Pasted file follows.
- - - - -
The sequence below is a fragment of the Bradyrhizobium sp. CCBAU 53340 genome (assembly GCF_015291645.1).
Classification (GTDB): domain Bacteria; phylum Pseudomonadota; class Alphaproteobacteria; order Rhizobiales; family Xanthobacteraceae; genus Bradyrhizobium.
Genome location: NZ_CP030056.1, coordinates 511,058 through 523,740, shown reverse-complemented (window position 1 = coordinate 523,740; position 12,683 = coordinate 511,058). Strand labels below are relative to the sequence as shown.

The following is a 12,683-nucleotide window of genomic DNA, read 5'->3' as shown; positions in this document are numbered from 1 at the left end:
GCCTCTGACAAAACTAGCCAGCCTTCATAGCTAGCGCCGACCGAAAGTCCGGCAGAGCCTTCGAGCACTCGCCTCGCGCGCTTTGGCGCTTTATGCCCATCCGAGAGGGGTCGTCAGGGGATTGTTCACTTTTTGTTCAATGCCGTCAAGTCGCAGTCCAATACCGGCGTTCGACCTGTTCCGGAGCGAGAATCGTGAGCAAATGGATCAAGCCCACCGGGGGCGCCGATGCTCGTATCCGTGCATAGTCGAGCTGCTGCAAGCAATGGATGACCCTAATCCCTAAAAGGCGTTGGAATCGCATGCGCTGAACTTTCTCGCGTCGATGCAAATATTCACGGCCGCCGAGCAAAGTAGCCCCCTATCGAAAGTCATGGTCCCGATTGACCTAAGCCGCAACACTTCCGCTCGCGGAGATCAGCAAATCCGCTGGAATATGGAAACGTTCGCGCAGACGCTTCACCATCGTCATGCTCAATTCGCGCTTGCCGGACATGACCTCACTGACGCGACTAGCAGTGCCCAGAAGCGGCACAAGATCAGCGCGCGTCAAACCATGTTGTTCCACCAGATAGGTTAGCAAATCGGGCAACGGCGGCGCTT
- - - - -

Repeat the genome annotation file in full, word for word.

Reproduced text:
The sequence below is a fragment of the Bradyrhizobium sp. CCBAU 53340 genome (assembly GCF_015291645.1).
Classification (GTDB): domain Bacteria; phylum Pseudomonadota; class Alphaproteobacteria; order Rhizobiales; family Xanthobacteraceae; genus Bradyrhizobium.
Genome location: NZ_CP030056.1, coordinates 511,058 through 523,740, shown reverse-complemented (window position 1 = coordinate 523,740; position 12,683 = coordinate 511,058). Strand labels below are relative to the sequence as shown.

The following is a 12,683-nucleotide window of genomic DNA, read 5'->3' as shown; positions in this document are numbered from 1 at the left end:
GCCTCTGACAAAACTAGCCAGCCTTCATAGCTAGCGCCGACCGAAAGTCCGGCAGAGCCTTCGAGCACTCGCCTCGCGCGCTTTGGCGCTTTATGCCCATCCGAGAGGGGTCGTCAGGGGATTGTTCACTTTTTGTTCAATGCCGTCAAGTCGCAGTCCAATACCGGCGTTCGACCTGTTCCGGAGCGAGAATCGTGAGCAAATGGATCAAGCCCACCGGGGGCGCCGATGCTCGTATCCGTGCATAGTCGAGCTGCTGCAAGCAATGGATGACCCTAATCCCTAAAAGGCGTTGGAATCGCATGCGCTGAACTTTCTCGCGTCGATGCAAATATTCACGGCCGCCGAGCAAAGTAGCCCCCTATCGAAAGTCATGGTCCCGATTGACCTAAGCCGCAACACTTCCGCTCGCGGAGATCAGCAAATCCGCTGGAATATGGAAACGTTCGCGCAGACGCTTCACCATCGTCATGCTCAATTCGCGCTTGCCGGACATGACCTCACTGACGCGACTAGCAGTGCCCAGAAGCGGCACAAGATCAGCGCGCGTCAAACCATGTTGTTCCACCAGATAGGTTAGCAAATCGGGCAACGGCGGCGCTT